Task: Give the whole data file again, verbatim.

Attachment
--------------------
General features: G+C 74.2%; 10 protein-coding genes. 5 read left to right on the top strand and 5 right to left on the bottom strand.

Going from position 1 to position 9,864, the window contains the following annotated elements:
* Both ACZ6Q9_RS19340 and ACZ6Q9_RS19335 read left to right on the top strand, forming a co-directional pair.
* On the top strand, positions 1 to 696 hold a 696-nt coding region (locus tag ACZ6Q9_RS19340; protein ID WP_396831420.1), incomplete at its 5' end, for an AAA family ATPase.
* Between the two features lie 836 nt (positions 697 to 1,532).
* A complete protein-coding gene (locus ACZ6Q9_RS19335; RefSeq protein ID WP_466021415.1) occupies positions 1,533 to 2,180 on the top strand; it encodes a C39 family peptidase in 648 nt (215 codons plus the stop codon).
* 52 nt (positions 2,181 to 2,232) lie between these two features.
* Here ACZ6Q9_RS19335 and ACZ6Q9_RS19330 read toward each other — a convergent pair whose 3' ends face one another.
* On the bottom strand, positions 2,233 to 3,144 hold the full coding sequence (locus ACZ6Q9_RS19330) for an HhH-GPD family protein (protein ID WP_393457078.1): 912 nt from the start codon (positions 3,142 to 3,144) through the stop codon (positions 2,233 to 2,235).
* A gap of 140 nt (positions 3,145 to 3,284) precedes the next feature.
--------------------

General features: G+C 74.2%; 10 protein-coding genes. 5 read left to right on the top strand and 5 right to left on the bottom strand.

Going from position 1 to position 9,864, the window contains the following annotated elements:
* Both ACZ6Q9_RS19340 and ACZ6Q9_RS19335 read left to right on the top strand, forming a co-directional pair.
* On the top strand, positions 1 to 696 hold a 696-nt coding region (locus tag ACZ6Q9_RS19340; protein ID WP_396831420.1), incomplete at its 5' end, for an AAA family ATPase.
* Between the two features lie 836 nt (positions 697 to 1,532).
* A complete protein-coding gene (locus ACZ6Q9_RS19335; RefSeq protein ID WP_466021415.1) occupies positions 1,533 to 2,180 on the top strand; it encodes a C39 family peptidase in 648 nt (215 codons plus the stop codon).
* 52 nt (positions 2,181 to 2,232) lie between these two features.
* Here ACZ6Q9_RS19335 and ACZ6Q9_RS19330 read toward each other — a convergent pair whose 3' ends face one another.
* On the bottom strand, positions 2,233 to 3,144 hold the full coding sequence (locus ACZ6Q9_RS19330) for an HhH-GPD family protein (protein ID WP_393457078.1): 912 nt from the start codon (positions 3,142 to 3,144) through the stop codon (positions 2,233 to 2,235).
* A gap of 140 nt (positions 3,145 to 3,284) precedes the next feature.